This section is from the book "The Steward's Handbook And Guide To Party Catering", by Jessup Whitehead. Also available from Amazon: Larousse Gastronomique.
"I wonder when the moderr caterer and book-writer, as well as the fishmonger, who ought to know better, will cease to stumble between the Scylla and Charybdis of cray and craw lish. The former is a small crustacean found in the mouths of rivers, and the other, as a rule, larger lhan a lobster and a sea and harbor fish. The meat of both is rich in inozilc, animal sugar, which easily distinguishes it from that of the lobster. Again, the crawfish is sweeter than the crayfish. The identical crawfish for this dinner were sold as crayfish; and I remember in 1SS0 having to review a cook book, from the pen of an illustrious writer, where the two were confounded, and the man posed as a naturalist, too".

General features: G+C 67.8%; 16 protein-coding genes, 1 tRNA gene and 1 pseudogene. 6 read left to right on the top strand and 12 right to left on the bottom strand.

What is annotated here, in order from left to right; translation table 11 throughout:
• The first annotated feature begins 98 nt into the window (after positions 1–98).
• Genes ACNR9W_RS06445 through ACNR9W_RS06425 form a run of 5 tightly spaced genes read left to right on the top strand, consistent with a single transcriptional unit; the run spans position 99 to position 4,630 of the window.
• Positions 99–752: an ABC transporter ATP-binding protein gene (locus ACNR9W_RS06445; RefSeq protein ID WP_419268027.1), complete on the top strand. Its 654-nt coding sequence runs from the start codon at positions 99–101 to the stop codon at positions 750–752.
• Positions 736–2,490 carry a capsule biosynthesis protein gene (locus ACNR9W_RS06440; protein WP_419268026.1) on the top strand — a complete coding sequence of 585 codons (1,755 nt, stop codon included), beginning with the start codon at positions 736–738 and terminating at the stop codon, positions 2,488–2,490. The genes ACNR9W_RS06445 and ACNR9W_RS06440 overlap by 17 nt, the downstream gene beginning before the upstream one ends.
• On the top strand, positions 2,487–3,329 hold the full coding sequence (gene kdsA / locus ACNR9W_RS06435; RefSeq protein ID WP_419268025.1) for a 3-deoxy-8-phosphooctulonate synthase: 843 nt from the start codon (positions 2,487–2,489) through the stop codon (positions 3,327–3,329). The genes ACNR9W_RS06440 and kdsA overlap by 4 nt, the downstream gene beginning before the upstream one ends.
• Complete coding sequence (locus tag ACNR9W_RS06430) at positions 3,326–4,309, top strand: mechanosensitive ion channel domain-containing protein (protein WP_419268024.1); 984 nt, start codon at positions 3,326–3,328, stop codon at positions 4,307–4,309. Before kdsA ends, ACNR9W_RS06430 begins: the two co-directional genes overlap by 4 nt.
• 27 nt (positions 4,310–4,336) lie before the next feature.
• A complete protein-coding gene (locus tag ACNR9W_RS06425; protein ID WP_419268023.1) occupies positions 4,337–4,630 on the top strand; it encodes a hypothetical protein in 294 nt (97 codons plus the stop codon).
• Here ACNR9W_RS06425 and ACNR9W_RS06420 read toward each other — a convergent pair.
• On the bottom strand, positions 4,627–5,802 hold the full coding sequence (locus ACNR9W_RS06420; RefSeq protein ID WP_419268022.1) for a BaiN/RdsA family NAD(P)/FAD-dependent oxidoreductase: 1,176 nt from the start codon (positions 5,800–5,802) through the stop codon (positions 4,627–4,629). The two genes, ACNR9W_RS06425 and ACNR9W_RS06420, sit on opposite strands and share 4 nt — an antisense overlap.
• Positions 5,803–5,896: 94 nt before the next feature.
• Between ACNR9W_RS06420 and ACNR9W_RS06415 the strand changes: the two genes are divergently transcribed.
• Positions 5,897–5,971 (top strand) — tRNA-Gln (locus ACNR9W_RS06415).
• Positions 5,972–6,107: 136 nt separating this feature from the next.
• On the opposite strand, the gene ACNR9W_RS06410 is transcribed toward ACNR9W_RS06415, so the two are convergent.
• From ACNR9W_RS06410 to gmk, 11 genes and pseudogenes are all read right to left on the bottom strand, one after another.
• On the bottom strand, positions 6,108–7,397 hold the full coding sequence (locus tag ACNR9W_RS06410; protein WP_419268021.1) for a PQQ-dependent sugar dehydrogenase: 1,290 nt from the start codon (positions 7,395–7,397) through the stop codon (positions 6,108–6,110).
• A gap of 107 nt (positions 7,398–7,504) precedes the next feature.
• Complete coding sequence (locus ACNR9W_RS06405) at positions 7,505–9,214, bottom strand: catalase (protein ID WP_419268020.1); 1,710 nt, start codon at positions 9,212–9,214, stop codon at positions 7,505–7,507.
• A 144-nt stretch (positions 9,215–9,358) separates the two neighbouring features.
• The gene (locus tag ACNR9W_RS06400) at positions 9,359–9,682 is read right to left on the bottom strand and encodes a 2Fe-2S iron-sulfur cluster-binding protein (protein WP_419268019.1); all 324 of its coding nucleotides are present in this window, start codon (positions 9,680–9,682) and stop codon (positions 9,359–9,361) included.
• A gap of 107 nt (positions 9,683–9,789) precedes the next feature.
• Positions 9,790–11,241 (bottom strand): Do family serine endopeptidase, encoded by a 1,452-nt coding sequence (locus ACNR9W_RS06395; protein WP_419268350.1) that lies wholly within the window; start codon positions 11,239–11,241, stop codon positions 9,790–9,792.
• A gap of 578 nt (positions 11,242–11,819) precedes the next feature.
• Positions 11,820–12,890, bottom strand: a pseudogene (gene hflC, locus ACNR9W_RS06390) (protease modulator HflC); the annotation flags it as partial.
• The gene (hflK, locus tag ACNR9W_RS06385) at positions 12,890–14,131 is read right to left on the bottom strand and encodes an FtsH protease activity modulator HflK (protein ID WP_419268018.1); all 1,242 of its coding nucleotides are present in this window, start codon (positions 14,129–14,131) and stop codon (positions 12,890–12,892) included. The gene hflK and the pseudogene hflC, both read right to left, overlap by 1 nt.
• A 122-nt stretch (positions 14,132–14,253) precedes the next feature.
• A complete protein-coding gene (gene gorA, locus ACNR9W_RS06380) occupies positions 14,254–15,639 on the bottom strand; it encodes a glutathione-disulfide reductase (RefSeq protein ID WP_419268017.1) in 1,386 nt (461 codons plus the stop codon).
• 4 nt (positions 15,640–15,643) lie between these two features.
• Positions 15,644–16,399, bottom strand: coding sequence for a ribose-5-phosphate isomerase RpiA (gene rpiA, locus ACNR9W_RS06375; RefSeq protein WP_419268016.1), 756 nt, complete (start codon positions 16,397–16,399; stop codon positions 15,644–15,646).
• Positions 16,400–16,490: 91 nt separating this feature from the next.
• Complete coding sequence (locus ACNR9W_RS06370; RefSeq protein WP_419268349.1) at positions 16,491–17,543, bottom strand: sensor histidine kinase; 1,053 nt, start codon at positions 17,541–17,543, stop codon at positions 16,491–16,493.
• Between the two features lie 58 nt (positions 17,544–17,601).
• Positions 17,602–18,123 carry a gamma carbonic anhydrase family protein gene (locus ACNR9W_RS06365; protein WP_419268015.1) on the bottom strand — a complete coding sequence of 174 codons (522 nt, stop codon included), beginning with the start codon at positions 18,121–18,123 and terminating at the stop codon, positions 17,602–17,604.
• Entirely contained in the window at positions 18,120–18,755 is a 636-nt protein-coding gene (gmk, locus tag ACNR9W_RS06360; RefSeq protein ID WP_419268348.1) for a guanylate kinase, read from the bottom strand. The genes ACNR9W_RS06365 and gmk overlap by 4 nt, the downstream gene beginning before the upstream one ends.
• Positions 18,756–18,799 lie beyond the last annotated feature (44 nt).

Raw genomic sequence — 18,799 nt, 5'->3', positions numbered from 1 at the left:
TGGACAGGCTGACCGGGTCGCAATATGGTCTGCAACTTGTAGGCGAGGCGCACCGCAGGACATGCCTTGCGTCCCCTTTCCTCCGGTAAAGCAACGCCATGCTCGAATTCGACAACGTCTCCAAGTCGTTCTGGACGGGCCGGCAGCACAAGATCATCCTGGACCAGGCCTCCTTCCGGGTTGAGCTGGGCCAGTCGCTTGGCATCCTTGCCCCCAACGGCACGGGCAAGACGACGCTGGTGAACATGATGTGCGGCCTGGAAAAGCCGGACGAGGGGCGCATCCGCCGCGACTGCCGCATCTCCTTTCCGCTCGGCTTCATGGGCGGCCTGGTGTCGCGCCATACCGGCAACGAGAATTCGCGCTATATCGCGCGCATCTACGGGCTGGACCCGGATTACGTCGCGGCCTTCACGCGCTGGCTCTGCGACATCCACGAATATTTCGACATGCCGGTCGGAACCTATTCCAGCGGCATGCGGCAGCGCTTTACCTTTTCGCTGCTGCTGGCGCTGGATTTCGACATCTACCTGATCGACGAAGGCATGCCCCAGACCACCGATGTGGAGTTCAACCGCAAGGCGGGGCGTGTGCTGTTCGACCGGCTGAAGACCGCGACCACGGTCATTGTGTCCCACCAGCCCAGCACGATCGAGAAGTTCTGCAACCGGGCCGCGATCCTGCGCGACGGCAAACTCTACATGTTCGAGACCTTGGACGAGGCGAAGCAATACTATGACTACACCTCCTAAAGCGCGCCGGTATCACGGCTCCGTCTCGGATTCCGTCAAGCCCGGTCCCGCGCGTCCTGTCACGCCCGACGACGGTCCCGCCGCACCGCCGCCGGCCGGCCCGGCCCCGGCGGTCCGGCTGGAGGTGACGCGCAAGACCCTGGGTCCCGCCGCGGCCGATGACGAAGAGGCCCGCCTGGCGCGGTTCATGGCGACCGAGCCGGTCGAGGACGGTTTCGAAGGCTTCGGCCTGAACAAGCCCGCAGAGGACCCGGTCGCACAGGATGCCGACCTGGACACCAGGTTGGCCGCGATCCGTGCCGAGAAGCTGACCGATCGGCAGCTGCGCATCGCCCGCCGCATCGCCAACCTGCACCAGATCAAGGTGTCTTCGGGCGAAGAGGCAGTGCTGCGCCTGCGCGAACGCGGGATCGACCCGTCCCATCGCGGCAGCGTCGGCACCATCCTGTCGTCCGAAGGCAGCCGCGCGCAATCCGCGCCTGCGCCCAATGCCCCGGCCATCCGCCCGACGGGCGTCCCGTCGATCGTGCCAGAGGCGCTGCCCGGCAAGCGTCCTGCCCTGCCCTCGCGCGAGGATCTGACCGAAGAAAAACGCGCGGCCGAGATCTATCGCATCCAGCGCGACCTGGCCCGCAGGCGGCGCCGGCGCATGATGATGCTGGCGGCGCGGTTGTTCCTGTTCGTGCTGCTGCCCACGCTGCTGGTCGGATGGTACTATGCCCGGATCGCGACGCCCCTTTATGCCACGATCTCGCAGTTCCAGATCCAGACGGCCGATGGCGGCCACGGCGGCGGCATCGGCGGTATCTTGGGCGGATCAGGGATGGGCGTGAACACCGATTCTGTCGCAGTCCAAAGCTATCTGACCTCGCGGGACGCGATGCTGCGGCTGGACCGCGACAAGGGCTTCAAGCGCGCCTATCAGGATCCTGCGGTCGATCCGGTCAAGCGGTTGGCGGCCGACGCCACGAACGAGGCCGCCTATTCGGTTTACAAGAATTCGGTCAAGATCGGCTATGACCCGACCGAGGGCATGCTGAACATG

Roast crawfish; the fish marinaded in vinegar and oil, or brushed over with vinegar several times, then with butter and roasted in a very hot oven with frequent basting. When the shell becomes soft it is done; white sauce with wine, lemon juice, mace, etc.